whistlenut wrote:Before you guys all go crazy about buying a TT load, get your money ready. The TT driver will NOT want to make any additional stops without some compensation. You can mix and match your delivery with several sizes, HOWEVER, the size of the pallets will not be one ton, they will be 2500 lbs. No, they won't lick your boots if you want a one ton pallet, they will just charge you more. It takes a LARGE skid steer to do a 2500 lb lift and maneuver it around.....a fork truck had better have SOLID footing, so wherever and whenever you get a delivery, make DAMNED sure it is accessible and safe. Coal bagged at the plants will be in the 240/ton range and 45 to 60 a ton delivery IF everything goes well.
Certified or bank checks.....a tip for the driver is a nice thing to do, also. Sooooo, you are looking at 285-300 a ton in Conn and Mass, delivered to one spot.....then distribution. So If your local guy is 319 to 329/ton, you can see that does not leave much room for all the crap you have to deal with. A bulk load of one size saves money, however you better have a good spot to store and load from. Would any of you want to take a $5200.00 cost and sit on it for 20.00 a ton return? Sam's Club would laugh at you for trying it. The is not to scare anyone, just to make you understand that there isn't much to save in the short term.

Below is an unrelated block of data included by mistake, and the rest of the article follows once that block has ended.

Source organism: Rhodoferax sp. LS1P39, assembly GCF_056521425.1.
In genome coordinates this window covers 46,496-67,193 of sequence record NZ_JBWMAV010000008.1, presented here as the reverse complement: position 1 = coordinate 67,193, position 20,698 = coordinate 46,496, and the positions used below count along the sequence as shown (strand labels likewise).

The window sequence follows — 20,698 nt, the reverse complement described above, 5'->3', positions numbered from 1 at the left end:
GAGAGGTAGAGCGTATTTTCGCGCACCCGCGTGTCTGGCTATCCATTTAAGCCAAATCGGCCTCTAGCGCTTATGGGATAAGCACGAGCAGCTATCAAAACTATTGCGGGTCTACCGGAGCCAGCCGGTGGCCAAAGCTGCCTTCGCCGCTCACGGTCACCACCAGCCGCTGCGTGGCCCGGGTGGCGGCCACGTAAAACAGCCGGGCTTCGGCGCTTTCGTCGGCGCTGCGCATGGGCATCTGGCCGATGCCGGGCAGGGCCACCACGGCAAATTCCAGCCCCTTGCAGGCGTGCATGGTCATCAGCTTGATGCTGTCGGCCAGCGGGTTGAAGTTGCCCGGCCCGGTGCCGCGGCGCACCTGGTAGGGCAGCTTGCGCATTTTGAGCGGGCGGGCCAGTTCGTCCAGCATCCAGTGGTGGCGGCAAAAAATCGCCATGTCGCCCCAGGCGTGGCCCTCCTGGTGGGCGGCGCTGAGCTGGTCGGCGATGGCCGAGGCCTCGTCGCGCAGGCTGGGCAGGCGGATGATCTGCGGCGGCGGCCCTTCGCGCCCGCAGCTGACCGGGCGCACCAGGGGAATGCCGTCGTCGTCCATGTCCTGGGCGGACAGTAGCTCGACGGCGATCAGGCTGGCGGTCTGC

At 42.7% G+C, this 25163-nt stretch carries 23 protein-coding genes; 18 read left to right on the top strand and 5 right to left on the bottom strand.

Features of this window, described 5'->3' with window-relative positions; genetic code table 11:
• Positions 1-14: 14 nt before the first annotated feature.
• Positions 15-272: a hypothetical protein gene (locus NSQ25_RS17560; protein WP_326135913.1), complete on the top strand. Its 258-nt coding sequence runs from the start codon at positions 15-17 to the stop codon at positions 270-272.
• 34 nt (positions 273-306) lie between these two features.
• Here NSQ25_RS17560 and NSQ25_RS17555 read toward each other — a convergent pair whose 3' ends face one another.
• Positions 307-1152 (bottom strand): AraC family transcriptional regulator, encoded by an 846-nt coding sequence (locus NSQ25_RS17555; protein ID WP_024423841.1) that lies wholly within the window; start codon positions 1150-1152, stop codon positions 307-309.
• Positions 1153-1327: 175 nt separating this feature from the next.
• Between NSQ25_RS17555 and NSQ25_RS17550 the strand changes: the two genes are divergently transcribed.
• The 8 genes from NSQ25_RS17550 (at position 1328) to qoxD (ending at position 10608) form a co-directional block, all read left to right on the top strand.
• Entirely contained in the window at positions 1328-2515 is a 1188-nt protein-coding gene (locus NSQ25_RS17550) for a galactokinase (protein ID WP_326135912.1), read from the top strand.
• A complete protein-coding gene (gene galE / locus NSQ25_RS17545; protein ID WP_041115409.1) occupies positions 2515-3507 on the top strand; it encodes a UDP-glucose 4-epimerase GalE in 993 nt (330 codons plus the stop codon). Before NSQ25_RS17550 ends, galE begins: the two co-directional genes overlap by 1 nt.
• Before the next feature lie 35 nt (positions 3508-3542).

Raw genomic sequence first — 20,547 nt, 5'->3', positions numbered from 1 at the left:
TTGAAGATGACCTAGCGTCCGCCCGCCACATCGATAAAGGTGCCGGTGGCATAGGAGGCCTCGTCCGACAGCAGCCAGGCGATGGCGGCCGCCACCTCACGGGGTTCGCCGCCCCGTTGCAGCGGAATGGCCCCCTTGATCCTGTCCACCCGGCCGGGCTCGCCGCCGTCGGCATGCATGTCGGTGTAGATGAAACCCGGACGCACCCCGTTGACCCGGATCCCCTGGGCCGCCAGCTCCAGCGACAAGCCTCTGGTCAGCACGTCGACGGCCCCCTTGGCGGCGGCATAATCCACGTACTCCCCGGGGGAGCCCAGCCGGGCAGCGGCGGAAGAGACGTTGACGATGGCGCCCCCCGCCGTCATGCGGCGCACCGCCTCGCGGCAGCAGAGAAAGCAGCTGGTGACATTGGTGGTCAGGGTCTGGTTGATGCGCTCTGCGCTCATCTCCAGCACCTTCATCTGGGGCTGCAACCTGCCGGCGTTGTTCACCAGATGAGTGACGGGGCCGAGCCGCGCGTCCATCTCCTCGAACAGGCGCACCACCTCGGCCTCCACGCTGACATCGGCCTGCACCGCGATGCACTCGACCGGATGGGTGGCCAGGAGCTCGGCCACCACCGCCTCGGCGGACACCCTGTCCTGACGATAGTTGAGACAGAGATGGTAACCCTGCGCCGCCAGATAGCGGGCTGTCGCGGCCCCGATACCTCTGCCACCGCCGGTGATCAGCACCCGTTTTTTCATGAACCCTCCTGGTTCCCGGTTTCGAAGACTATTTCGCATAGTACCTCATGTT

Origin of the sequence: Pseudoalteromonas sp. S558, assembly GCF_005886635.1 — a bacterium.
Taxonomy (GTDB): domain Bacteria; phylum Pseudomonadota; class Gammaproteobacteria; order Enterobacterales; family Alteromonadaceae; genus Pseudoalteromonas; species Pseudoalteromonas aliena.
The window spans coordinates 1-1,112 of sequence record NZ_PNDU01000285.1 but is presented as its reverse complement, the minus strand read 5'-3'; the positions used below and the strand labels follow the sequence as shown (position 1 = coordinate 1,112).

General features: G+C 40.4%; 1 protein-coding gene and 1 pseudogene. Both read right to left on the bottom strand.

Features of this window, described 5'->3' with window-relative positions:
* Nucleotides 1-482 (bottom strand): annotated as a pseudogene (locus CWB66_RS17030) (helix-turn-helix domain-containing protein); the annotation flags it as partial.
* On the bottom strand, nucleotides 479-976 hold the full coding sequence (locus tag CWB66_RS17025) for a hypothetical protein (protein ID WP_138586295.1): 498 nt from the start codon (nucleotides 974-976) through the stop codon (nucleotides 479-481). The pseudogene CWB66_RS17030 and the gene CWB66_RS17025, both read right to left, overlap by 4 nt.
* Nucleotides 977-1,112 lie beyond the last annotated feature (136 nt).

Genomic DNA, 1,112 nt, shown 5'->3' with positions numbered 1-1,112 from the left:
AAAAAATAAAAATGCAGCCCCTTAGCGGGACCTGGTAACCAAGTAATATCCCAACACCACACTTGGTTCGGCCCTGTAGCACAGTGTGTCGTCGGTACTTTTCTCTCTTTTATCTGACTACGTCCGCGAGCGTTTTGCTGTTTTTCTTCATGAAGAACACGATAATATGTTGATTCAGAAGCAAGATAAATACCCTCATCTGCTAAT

I was about ready to post nearly the same thing, nicely done. I have been splitting a TT load of bagged coal with two other family members since 2008. I really have to keep a sharp pencil for the trucking to save $40 per ton compared to my local supplier. It only works for us because my dad owns about 25 acres with a nice spot to unload trucks...and my brother lives next door with a large skidsteer for his business. If you have to rent a forklift to unload the truck, your savings quickly goes down.
One other point - The savings from buying a TT load is nice, but I really like knowing that I have a winter's worth of coal on-site before the leaves fall.